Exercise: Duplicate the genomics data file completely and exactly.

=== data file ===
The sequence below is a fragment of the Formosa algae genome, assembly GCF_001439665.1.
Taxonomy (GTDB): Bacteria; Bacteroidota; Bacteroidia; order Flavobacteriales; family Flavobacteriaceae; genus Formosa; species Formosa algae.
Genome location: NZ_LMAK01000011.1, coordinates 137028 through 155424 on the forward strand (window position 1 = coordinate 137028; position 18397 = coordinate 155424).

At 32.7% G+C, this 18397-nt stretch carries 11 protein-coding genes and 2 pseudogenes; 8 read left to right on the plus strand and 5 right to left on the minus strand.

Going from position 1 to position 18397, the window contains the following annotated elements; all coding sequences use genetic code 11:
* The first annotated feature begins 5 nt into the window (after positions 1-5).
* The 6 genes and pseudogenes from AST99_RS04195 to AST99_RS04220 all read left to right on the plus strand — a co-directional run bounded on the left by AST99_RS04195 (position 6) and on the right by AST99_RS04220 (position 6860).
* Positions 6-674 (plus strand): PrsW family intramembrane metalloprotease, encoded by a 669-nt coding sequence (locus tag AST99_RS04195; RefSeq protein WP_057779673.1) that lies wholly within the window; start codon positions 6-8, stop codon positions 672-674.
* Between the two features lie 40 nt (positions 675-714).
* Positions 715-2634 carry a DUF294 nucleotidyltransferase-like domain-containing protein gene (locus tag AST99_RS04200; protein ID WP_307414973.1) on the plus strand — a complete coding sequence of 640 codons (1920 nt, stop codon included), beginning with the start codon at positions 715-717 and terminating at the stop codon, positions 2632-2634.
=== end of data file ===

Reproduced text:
The sequence below is a fragment of the Formosa algae genome, assembly GCF_001439665.1.
Taxonomy (GTDB): Bacteria; Bacteroidota; Bacteroidia; order Flavobacteriales; family Flavobacteriaceae; genus Formosa; species Formosa algae.
Genome location: NZ_LMAK01000011.1, coordinates 137028 through 155424 on the forward strand (window position 1 = coordinate 137028; position 18397 = coordinate 155424).

At 32.7% G+C, this 18397-nt stretch carries 11 protein-coding genes and 2 pseudogenes; 8 read left to right on the plus strand and 5 right to left on the minus strand.

Going from position 1 to position 18397, the window contains the following annotated elements; all coding sequences use genetic code 11:
* The first annotated feature begins 5 nt into the window (after positions 1-5).
* The 6 genes and pseudogenes from AST99_RS04195 to AST99_RS04220 all read left to right on the plus strand — a co-directional run bounded on the left by AST99_RS04195 (position 6) and on the right by AST99_RS04220 (position 6860).
* Positions 6-674 (plus strand): PrsW family intramembrane metalloprotease, encoded by a 669-nt coding sequence (locus tag AST99_RS04195; RefSeq protein WP_057779673.1) that lies wholly within the window; start codon positions 6-8, stop codon positions 672-674.
* Between the two features lie 40 nt (positions 675-714).
* Positions 715-2634 carry a DUF294 nucleotidyltransferase-like domain-containing protein gene (locus tag AST99_RS04200; protein ID WP_307414973.1) on the plus strand — a complete coding sequence of 640 codons (1920 nt, stop codon included), beginning with the start codon at positions 715-717 and terminating at the stop codon, positions 2632-2634.